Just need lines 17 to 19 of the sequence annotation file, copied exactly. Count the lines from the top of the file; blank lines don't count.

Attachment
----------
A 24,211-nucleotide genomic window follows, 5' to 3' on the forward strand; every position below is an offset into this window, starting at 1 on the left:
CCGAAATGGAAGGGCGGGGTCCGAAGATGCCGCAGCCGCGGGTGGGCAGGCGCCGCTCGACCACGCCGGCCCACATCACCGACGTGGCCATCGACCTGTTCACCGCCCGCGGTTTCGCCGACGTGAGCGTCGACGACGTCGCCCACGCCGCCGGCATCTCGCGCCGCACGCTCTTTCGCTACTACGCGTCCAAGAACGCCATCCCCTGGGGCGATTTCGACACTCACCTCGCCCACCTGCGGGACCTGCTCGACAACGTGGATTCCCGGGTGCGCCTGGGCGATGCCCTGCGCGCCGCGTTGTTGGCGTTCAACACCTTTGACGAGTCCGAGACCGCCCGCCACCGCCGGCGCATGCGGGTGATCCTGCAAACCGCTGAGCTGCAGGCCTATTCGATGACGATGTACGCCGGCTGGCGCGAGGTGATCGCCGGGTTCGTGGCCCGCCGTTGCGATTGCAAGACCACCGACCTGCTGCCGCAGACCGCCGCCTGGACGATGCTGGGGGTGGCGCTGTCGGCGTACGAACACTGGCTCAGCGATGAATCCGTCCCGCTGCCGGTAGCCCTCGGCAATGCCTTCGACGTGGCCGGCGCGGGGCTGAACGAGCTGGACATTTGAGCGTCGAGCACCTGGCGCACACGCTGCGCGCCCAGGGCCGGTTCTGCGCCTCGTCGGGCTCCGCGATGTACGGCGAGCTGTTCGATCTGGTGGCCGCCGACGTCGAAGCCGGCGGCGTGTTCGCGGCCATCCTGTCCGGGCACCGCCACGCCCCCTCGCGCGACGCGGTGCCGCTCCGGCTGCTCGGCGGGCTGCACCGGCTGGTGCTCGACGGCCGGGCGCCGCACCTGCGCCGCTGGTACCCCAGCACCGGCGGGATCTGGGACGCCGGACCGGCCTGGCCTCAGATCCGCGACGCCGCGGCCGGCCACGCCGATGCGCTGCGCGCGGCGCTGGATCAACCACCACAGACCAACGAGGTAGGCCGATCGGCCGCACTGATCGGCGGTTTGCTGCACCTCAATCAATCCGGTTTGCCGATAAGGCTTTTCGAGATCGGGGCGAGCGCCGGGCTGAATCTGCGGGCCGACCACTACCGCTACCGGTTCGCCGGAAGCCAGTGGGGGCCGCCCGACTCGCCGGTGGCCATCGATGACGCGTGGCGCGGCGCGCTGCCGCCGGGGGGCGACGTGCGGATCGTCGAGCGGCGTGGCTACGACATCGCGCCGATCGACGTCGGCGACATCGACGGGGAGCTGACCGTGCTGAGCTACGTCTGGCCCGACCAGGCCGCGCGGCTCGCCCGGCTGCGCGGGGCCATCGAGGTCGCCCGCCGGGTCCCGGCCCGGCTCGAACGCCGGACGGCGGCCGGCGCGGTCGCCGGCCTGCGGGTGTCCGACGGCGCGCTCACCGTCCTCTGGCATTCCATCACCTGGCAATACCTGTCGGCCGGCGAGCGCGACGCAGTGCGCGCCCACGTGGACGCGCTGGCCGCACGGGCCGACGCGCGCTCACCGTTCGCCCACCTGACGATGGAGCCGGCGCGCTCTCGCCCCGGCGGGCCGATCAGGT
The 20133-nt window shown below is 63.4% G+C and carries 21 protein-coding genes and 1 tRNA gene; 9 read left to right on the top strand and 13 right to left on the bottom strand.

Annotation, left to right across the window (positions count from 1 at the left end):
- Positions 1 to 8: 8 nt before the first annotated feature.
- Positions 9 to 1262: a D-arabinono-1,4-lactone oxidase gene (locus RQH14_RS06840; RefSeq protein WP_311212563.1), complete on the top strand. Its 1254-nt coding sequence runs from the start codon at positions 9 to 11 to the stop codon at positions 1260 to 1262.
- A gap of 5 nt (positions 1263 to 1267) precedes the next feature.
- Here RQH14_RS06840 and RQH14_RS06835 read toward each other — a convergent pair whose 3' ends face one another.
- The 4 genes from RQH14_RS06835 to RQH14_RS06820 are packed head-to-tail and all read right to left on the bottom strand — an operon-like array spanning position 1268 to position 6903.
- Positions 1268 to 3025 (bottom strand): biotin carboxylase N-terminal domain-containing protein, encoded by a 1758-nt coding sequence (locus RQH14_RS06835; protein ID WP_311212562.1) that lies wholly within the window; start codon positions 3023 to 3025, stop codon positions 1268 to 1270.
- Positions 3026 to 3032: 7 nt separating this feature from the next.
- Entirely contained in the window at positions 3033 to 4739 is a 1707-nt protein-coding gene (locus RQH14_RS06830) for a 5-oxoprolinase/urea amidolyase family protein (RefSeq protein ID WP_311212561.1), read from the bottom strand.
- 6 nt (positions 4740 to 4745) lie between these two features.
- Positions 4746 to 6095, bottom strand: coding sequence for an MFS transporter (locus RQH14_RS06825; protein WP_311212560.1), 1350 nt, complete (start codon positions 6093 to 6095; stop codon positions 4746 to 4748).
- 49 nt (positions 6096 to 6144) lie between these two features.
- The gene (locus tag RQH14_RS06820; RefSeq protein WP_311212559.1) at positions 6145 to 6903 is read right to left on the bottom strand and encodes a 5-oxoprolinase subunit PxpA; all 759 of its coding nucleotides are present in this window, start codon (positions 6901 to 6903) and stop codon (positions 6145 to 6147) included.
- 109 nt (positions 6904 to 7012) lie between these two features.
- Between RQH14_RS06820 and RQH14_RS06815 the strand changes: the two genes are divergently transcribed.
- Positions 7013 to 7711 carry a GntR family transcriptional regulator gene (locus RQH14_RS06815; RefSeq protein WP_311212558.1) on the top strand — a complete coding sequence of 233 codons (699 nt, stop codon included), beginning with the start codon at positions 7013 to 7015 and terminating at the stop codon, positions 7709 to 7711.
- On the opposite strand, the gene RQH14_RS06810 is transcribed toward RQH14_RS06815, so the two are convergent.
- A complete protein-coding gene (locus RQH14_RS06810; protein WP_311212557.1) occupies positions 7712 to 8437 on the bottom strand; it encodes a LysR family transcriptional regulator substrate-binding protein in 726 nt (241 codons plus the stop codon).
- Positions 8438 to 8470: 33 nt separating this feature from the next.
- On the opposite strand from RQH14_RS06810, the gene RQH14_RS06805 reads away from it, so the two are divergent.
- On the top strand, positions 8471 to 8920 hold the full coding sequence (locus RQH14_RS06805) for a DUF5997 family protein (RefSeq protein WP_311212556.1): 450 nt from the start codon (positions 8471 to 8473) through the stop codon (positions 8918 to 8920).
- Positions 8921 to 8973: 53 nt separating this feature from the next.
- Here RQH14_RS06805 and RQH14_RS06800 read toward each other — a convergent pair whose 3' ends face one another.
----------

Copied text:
- 109 nt (positions 6904 to 7012) lie between these two features.
- Between RQH14_RS06820 and RQH14_RS06815 the strand changes: the two genes are divergently transcribed.
- Positions 7013 to 7711 carry a GntR family transcriptional regulator gene (locus RQH14_RS06815; RefSeq protein WP_311212558.1) on the top strand — a complete coding sequence of 233 codons (699 nt, stop codon included), beginning with the start codon at positions 7013 to 7015 and terminating at the stop codon, positions 7709 to 7711.